http://www.dodgepoetry.org/schools/sfonline/


_________________
In love we are made visible
As in a magic bath
are unpeeled
to the sharp pit
so long concealed
--May Swenson


Thu Apr 11, 2019 7:23 am
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Post Re: National Poetry Month: April 2019
Oh, man! This poem has a line in it that epitomizes for me what makes a poem a poem - words that tear right into me and strike like a blow.

Elegy, Surrounded by Seven Trees

Rachel Eliza Griffiths
for Michele Antoinette Pray-Griffiths


Ordinary days deliver joy easily
again & I can’t take it. If I could tell you
how her eyes laughed or describe
the rage of her suffering, I must
admit that lately my memories
are sometimes like a color
warping in my blue mind.
Metal abandoned in rain.

My mother will not move.

Which is to say that
sometimes the true color of
her casket jumps from my head
like something burnt down
in the genesis of a struck flame.
Which is to say that I miss
the mind I had when I had
my mother. I own what is yet.
Which means I am already
holding my own absence
in faith. I still carry a faded slip of paper
where she once wrote a word
with a pencil & crossed it out.

From tree to tree, around her grave
I have walked, & turned back
if only to remind myself
that there are some kinds of
peace, which will not be
moved. How awful to have such
wonder. The final way wonder itself
opened beneath my mother’s face
at the last moment. As if she was
a small girl kneeling in a puddle
& looking at her face for the first time,
her fingers gripping the loud,
wet rim of the universe.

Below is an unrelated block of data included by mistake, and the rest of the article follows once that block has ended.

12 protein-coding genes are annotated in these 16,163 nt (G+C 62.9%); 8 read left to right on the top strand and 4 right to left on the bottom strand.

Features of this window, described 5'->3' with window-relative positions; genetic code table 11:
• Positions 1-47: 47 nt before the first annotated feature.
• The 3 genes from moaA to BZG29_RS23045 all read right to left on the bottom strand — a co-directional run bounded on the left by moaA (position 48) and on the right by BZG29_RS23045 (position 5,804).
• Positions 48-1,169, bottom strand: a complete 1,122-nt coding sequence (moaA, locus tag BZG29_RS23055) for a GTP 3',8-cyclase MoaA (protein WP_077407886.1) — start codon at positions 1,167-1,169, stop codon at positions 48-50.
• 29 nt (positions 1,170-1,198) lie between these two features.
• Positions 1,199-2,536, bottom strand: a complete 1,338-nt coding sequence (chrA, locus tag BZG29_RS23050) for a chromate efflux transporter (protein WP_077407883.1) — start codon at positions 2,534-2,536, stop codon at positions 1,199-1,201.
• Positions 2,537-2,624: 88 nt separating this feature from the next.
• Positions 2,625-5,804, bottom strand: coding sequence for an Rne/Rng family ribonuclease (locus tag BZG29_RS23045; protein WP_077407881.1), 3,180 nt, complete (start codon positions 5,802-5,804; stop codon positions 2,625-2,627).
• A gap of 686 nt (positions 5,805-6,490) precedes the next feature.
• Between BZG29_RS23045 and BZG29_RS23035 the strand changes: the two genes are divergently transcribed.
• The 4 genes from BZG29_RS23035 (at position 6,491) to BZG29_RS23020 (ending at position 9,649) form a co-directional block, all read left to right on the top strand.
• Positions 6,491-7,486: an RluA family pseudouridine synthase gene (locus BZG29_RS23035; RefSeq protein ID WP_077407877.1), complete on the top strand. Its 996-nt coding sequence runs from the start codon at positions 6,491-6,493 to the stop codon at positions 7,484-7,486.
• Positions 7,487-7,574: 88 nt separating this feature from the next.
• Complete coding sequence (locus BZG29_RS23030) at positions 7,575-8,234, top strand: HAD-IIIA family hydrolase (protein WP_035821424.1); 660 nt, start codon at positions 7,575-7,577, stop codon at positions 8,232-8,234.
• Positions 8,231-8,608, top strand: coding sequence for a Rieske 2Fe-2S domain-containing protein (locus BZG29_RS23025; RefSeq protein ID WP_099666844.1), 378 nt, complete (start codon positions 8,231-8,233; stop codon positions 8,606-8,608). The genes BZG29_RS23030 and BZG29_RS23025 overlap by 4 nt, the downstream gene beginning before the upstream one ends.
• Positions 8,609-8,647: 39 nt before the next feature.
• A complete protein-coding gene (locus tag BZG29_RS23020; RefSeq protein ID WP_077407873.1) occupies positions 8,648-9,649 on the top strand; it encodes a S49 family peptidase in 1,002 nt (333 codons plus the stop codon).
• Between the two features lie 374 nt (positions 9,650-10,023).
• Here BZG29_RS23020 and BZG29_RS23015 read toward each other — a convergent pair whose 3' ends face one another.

The line that grabbed me:

Which is to say that I miss
the mind I had when I had
my mother.

This line captures in such a deep way the multifaceted loss of a parent.


_________________
In love we are made visible
As in a magic bath
are unpeeled
to the sharp pit
so long concealed
--May Swenson


Thu Apr 11, 2019 4:57 pm
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Post Re: National Poetry Month: April 2019
Today's installment is one of my all time favorite poems by one of my favorite poets, Robert Frost. I love this poem in ways I cannot put into words. It strikes me at my emotional core. Something about what is me resonates with this these words.

Tree At My Window

Tree at my window, window tree,
My sash is lowered when night comes on;
But let there never be curtain drawn
Between you and me.

Vague dream head lifted out of the ground,
And thing next most diffuse to cloud,
Not all your light tongues talking aloud
Could be profound.

But tree, I have seen you taken and tossed,
And if you have seen me when I slept,
You have seen me when I was taken and swept
And all but lost.

That day she put our heads together,
Fate had her imagination about her,
Your head so much concerned with outer,
Mine with inner, weather.


_________________
In love we are made visible
As in a magic bath
are unpeeled
to the sharp pit
so long concealed
--May Swenson


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Post Re: National Poetry Month: April 2019
I think every person in the USA needs to read and think deeply about this poem.

[the] north[ern] [of] ireland
Pádraig Ó Tuama


Listen
It is both a dignity and
a difficulty
to live between these
names,

perceiving politics
in the syntax of
the state.

And at the end of the day,
the reality is
that whether we
change
or whether we stay
the same

these questions will
remain.

Who are we
to be
with one
another?

and

How are we
to be
with one
another?

and

What to do
with all those memories
of all of those funerals?

and

What about those present
whose past was blasted
far beyond their
future?

I wake.
You wake.
She wakes.
He wakes.
They wake.

We Wake
and take
this troubled beauty forward.


_________________
In love we are made visible
As in a magic bath
are unpeeled
to the sharp pit
so long concealed
--May Swenson


Sun Apr 14, 2019 6:32 am
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Post Re: National Poetry Month: April 2019
Quote:
Don’t Go Into the Library

Thanks, Saffron, for posting these. I really like this one poem though, especially the title.


_________________
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Question everything